After the rally, the caravan traveled on the A train to Bedford-Stuyvesant’s Restoration Plaza for the Brooklyn Alliance for Breastfeeding Empowerment’s (B.A.B.E.) day-long breastfeeding celebration. The Breastfeeding Leadership Council seeks to draw attention to the fact that too many women are still being questioned or harassed for breastfeeding in public.
At the rally, Maloney was presented with the NYC Breastfeeding Leadership Council’s Breastfeeding Champion Award for her leadership in promoting breastfeeding as an option for working mothers. For many years, Maloney has introduced legislation to promote and protect a mother’s right to breastfeed. She partnered with Senator Jeff Merkley to include a provision in the Affordable Care Act stating that employers must provide breastfeeding employees with “reasonable break time” and a private, non-bathroom place to express breast milk during the workday, until the child’s first birthday.

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Oct. 24 Week In Review

Assemblymember Linda Rosenthal introduced legislation last year that would protect rent-regulated tenants filing for bankruptcy protection and would prevent a landlord from buying a rent-regulated tenant’s lease at a discounted price to satisfy a portion of the tenant’s debt in bankruptcy. In a recent trend, bankruptcy courts have been allowing bankruptcy trustees to count the value of a rent-regulated lease as an asset when the tenant files for bankruptcy.
The state provides an exemption for homeowners filing for bankruptcy so that they will not lose their homes and the intent of bankruptcy is not to destabilize families by making them homeless and the same should be true for rent-regulated tenants, Rosenthal argued, because their apartments are just as much of a home as a house or other owned property.
“Filing for bankruptcy won’t land you in debtor’s prison anymore, but if you’re a rent-regulated tenant, it could make you homeless, and that’s simply unfair,” Rosenthal said. “That’s why I introduced legislation to ensure that rent-regulated tenants are afforded the same protections as homeowners when filing for bankruptcy.”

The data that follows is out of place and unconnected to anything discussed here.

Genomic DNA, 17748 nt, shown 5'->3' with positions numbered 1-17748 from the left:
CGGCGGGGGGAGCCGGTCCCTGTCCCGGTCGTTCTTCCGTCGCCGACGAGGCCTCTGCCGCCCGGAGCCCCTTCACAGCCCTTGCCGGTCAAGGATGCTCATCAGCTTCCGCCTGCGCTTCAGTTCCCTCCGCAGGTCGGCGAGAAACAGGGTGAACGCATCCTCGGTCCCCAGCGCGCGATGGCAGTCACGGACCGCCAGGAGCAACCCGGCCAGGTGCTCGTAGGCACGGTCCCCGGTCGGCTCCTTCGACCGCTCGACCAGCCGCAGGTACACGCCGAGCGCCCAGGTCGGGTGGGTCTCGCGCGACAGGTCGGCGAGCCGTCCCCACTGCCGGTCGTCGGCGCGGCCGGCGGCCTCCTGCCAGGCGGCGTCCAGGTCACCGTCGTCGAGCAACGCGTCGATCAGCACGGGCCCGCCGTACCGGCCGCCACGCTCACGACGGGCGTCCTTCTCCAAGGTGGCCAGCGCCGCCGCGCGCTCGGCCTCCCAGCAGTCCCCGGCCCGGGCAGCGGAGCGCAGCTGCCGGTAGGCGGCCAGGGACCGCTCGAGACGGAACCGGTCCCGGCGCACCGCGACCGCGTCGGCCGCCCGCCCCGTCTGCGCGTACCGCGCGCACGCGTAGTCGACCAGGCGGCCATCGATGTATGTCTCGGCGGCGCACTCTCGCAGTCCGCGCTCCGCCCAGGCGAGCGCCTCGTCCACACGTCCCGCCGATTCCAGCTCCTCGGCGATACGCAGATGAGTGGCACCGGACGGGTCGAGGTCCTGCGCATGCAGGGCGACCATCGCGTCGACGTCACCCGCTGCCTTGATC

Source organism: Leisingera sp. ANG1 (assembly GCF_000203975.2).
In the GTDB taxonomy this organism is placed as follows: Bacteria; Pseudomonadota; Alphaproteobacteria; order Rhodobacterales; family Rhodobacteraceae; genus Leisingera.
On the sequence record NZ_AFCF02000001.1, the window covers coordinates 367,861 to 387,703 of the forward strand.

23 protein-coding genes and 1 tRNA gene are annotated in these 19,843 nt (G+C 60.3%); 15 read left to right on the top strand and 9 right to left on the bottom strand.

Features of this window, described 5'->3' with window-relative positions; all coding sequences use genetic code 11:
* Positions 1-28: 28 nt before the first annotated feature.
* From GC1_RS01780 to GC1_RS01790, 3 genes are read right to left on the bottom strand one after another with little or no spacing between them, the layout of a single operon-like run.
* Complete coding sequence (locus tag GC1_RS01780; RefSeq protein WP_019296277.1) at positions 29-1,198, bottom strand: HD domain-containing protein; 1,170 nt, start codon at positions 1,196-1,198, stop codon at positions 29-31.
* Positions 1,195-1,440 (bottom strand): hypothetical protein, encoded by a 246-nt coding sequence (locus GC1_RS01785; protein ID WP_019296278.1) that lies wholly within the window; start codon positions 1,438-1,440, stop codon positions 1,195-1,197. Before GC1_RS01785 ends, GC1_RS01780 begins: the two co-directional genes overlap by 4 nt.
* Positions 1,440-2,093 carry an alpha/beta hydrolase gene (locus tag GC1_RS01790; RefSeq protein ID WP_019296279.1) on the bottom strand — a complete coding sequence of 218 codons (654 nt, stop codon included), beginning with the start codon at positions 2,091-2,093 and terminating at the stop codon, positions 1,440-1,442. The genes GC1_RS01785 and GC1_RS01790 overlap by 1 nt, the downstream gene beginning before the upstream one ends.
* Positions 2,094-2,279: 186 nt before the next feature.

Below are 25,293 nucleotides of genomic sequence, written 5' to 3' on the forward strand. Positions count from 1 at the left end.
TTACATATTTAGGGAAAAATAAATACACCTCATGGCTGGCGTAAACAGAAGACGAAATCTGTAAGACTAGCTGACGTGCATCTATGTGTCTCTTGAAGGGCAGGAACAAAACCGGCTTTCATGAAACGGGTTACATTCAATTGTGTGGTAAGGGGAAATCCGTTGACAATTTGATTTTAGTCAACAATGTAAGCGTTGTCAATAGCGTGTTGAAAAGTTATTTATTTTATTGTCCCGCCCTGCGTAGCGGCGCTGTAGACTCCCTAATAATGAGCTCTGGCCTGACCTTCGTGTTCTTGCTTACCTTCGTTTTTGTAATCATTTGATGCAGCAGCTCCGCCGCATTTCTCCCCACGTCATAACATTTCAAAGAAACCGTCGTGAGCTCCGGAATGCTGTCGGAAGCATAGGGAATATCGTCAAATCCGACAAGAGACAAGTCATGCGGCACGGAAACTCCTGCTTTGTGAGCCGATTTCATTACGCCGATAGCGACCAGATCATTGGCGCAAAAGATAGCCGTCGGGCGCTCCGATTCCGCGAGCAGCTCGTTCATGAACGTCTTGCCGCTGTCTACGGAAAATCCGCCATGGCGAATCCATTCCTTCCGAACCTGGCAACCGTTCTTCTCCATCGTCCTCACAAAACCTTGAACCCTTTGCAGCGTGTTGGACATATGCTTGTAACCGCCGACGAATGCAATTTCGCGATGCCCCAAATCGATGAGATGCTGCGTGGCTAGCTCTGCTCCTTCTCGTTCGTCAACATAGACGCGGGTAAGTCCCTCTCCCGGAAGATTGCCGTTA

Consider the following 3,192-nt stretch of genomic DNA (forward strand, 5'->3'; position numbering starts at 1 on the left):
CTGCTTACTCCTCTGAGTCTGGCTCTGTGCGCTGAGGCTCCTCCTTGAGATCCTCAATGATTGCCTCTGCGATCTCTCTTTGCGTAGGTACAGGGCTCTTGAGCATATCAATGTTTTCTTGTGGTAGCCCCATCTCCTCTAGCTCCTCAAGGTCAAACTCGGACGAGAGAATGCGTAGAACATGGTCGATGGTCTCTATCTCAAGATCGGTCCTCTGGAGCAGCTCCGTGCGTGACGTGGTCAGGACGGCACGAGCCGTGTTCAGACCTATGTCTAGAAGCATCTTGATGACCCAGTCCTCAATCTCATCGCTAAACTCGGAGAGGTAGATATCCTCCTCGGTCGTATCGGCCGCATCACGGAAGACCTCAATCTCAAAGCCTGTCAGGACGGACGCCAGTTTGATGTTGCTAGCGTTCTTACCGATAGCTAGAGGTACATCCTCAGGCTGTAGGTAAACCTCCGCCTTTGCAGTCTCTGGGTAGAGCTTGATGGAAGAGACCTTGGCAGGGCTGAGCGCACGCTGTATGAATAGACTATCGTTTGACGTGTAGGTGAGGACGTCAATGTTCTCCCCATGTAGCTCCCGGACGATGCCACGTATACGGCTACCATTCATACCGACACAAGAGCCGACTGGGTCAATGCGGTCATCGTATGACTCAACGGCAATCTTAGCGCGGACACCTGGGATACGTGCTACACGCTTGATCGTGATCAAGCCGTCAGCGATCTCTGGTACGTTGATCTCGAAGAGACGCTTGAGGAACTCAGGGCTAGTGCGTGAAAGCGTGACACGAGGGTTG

A flood wall will soon be built to protect the VA Medical Center from future storms. (Rendering courtesy of VA Medical Center)

A flood wall will soon be built to protect the VA Medical Center from future storms. (Rendering courtesy of VA Medical Center)

There will soon be a temporary flood wall around the VA’s Manhattan Campus on East 23rd Street, the VA New York Harbor Healthcare System announced on Tuesday. The temporary wall will extend from Asser Levy Place, partially up East 23rd Street and to East 25th Street. The eight-foot flood wall, made of cellular structures filled with sand, is expected to take about six weeks to complete construction. Construction of a higher, more permanent wall to protect from future storms potentially stronger than Hurricane Sandy will be built over an 18-month period. The VA was closed for many months following Hurricane Sandy, opening partially in March and then fully over the summer.

Asser Levy Place will also be closed to traffic beginning October 28 in anticipation of a new park that will be in its place. The expansion of the park is due to funding from City Councilmember Dan Garodnick and the United Nations Development Corporation. Work is expected to be completed on the project within a year.